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Lessons from higher ed on organizational strategy

Learn about the 4 pillars of organizational strategy that TCS Education System relies on and what higher education -- and any organization -- can learn from them.

5 min read

EducationEducational Leadership

Photo of a classroom for article on higher ed organizational strategy


America’s higher education sector faces enormous and well-documented challenges that have only been exacerbated by the pandemic. Declining enrollments, growing financial stress, the move to remote or hybrid learning and shifting cultural mores among students have meant that innovation and transformation are required for many struggling colleges to survive and thrive.

And yet, while the stakes have never been higher, the willingness among many leaders to embrace new models remains a barrier.

Like most organizations, the TCS Education System community has faced new challenges at a previously unimaginable scale in recent years. Our central core value of radical cooperation was pushed to its fullest expression as we worked to equip our leaders with the tools and resources necessary to advance institutional and student success.

With the risk of higher education burnout and leadership turnover continuing to rise, a strong organizational strategy and shared-resource model is a proven way to empower college leaders to focus on supporting the needs of their faculty and, in turn, their students. Let’s look at four areas.

Radical cooperation

Our experience shows that higher education institutions can succeed by breaking down silos and coming together to share institutional wisdom and resources.

The TCS system was conceived around the idea that collaboration, not competition, is the key to institutional success and sustainability. Under the TCS model, we offer shared resources to our member colleges for enrollment services, academic operations, strategic planning, marketing, IT and more, so that they can focus exclusively on optimizing student outcomes and success.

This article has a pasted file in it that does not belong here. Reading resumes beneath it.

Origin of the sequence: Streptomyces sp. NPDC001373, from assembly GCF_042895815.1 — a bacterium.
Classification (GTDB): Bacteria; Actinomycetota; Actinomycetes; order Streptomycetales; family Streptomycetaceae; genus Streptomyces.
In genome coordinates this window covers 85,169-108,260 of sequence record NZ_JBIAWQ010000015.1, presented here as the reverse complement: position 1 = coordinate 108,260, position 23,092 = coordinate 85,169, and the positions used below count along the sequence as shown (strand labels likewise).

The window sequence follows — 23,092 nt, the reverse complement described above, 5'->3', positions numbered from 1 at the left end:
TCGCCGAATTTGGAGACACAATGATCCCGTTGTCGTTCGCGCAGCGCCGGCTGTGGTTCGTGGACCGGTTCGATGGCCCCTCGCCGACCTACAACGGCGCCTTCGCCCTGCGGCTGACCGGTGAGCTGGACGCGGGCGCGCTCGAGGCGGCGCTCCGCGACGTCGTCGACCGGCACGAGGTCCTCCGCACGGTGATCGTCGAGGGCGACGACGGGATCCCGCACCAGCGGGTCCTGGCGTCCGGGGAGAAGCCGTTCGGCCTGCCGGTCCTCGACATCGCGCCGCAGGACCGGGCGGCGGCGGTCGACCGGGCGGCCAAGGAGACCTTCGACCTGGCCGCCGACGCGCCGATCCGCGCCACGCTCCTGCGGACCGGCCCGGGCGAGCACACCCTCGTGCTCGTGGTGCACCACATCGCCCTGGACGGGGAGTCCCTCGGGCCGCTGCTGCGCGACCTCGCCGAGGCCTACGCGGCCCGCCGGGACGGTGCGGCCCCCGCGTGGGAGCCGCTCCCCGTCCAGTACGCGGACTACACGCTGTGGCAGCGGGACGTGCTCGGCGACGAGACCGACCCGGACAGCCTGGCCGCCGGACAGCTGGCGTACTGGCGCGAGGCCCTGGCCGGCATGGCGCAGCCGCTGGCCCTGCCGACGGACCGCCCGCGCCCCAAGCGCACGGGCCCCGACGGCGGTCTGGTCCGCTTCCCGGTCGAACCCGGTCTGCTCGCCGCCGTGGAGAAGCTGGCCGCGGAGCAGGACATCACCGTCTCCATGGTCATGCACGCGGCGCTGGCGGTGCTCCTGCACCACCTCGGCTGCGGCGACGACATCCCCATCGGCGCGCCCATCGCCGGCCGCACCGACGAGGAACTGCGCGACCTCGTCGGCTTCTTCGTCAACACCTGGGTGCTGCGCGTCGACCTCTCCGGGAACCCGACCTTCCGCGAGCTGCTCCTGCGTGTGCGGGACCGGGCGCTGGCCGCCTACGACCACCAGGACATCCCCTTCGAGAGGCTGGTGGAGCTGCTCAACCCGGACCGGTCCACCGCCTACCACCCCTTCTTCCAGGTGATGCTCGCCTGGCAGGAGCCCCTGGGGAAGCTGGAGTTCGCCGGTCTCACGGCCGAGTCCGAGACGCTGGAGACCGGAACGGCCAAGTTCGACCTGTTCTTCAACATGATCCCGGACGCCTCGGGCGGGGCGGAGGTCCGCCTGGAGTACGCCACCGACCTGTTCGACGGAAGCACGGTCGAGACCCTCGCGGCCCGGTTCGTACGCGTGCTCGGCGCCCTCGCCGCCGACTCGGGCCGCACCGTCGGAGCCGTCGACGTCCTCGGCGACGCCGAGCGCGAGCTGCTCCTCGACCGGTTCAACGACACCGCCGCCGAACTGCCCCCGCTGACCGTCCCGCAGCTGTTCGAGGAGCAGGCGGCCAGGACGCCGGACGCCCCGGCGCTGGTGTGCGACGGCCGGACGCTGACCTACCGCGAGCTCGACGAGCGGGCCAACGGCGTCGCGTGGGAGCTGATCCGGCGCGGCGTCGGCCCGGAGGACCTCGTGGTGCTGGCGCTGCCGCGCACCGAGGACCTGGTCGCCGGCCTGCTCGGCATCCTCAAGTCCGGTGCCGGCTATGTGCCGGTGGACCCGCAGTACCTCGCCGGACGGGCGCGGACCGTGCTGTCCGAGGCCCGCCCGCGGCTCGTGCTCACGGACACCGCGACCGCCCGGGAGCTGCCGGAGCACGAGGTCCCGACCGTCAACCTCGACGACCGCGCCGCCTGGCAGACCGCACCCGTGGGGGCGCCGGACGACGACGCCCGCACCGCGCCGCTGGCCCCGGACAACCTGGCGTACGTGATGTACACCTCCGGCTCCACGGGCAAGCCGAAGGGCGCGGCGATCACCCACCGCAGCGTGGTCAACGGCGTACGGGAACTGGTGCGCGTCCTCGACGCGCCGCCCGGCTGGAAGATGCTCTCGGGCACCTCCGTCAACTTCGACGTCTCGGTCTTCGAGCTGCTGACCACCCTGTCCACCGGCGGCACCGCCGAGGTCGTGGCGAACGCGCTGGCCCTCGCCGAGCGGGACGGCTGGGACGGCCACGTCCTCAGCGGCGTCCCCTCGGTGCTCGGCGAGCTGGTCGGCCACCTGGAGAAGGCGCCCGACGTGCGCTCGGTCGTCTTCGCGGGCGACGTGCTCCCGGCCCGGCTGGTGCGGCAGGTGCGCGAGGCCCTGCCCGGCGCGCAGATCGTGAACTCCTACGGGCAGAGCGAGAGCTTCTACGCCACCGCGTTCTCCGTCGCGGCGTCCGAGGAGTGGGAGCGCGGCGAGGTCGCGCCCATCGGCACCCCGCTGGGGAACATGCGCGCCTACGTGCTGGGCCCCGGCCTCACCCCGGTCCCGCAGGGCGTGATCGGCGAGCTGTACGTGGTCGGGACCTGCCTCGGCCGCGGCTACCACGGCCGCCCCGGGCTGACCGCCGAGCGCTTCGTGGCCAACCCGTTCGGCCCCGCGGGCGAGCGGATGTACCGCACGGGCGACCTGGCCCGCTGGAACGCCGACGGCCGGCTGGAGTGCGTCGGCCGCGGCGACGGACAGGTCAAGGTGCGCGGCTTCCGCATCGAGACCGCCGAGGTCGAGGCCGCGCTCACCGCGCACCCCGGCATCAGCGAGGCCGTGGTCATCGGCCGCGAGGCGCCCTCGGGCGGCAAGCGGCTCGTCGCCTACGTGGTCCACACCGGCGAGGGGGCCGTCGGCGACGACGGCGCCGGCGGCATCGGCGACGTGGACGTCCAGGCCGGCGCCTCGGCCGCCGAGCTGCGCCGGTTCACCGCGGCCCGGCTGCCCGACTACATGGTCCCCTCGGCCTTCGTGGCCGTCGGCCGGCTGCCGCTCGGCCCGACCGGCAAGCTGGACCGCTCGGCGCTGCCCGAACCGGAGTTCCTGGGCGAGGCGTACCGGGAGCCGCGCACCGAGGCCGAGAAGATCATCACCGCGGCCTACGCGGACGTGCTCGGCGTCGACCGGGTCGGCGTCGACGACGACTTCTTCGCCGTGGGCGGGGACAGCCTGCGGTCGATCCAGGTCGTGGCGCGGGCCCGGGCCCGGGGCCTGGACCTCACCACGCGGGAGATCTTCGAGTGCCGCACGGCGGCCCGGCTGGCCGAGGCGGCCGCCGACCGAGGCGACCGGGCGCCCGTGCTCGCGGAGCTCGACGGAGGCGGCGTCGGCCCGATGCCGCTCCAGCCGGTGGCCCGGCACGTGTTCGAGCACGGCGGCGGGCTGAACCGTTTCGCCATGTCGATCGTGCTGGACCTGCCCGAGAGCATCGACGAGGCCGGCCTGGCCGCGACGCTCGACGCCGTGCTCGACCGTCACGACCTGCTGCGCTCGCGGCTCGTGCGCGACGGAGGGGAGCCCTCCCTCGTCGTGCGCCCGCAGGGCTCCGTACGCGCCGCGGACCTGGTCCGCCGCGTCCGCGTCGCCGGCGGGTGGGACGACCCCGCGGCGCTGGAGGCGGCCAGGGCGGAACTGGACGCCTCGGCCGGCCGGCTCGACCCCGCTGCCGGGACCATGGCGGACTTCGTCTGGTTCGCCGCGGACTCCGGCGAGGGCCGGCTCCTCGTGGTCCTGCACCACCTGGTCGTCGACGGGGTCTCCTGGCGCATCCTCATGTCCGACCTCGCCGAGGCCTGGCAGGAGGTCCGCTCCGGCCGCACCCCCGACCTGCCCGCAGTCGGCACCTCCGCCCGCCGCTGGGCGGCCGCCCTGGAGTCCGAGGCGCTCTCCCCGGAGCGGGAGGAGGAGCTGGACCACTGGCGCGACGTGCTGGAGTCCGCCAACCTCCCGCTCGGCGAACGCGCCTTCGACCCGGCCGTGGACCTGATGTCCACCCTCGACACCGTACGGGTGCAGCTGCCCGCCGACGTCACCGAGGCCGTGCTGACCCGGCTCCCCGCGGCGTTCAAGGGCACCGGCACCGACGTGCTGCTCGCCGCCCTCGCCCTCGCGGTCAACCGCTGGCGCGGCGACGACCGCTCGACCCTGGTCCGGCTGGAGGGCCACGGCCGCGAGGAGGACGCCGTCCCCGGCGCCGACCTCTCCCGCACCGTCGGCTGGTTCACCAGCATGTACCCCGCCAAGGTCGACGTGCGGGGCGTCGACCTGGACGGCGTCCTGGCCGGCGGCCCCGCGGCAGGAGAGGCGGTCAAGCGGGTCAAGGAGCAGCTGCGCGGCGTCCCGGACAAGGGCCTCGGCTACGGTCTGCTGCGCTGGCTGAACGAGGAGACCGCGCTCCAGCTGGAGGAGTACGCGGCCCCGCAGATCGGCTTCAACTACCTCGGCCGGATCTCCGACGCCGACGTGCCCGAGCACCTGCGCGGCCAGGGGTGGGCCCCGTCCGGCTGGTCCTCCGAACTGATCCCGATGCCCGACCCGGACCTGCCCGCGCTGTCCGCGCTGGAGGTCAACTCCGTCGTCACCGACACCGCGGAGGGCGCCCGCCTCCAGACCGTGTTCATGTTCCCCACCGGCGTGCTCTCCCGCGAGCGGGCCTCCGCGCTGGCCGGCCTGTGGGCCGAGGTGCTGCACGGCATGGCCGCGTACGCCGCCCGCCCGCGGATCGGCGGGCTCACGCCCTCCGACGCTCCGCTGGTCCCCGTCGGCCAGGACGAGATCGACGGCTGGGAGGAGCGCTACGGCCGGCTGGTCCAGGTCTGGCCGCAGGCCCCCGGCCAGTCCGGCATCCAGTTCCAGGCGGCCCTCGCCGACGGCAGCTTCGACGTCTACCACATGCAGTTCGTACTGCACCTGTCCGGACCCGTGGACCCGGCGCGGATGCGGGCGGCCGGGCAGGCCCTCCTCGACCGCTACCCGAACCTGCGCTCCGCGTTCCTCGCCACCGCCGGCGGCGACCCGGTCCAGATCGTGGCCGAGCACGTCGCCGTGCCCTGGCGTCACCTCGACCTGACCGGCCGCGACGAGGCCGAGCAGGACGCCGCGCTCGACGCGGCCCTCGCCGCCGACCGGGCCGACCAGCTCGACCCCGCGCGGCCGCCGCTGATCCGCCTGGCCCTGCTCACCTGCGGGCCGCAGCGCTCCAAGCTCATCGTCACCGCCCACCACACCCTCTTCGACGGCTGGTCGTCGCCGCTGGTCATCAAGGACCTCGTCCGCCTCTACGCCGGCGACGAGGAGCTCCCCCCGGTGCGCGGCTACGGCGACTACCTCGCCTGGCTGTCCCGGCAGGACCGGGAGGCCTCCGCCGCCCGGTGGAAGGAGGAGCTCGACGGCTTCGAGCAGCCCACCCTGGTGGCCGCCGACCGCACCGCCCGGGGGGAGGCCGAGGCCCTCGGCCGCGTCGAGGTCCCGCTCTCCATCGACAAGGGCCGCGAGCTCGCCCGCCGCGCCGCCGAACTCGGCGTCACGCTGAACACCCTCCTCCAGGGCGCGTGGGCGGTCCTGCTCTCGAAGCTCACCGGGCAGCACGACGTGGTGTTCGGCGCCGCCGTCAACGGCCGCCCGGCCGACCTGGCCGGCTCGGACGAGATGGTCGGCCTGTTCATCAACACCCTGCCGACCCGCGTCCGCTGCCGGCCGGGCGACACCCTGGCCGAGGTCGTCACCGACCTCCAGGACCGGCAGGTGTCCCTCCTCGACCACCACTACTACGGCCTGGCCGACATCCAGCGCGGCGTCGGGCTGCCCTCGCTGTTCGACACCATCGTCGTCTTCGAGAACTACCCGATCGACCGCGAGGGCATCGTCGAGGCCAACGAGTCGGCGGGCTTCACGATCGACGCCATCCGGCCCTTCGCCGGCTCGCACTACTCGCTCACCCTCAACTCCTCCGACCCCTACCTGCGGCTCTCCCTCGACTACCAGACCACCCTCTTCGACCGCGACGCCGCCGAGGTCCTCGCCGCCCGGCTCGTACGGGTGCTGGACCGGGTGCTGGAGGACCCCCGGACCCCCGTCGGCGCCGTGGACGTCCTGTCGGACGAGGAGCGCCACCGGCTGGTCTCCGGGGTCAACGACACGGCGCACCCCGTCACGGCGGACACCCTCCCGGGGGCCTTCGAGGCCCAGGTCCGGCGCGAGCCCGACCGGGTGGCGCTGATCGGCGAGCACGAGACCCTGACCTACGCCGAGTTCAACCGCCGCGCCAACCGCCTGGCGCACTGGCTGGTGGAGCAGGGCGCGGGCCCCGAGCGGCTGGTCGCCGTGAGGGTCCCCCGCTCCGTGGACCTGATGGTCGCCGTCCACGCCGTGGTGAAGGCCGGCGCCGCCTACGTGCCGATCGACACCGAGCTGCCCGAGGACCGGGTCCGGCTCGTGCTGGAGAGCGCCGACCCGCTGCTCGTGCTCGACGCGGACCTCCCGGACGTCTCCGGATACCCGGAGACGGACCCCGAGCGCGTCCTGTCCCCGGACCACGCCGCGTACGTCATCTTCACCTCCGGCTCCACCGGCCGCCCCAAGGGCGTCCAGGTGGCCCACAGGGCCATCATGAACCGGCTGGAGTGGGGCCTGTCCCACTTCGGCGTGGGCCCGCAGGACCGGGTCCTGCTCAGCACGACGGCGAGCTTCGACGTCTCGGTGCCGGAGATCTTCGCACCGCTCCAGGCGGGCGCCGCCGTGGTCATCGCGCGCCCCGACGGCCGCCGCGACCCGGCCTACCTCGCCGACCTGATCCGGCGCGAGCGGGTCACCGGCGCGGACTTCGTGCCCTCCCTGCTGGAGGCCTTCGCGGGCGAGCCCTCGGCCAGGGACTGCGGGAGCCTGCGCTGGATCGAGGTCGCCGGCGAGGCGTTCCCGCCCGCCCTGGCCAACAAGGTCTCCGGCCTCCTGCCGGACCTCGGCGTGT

In turn, each college brings its own unique institutional perspective to the system, making us all stronger.

The results speak for themselves. During a period when many colleges have been cutting back or even closing, our System has grown. This collaborative model was also instrumental in helping launch the Kansas College of Osteopathic Medicine, the first and only osteopathic medical school in Kansas, which will open its doors to students this fall.

Our team’s expertise in building local partner collaboration and overcoming financial and regulatory hurdles was key to bringing this longstanding vision to life. KansasCOM will positively impact the national health care landscape by adding to America’s pool of much-needed physicians while also benefiting the Kansas health care system and the state’s rural communities for decades to come.

Risk mitigation

Anticipating and responding to risk is an essential leadership attribute during periods of intense change, and it’s important that as leaders, we embrace problem-solving by leaning into our collective community of experts. Organizations can reduce their risk by building a culture that fosters sharing of wisdom and expertise by internal leaders.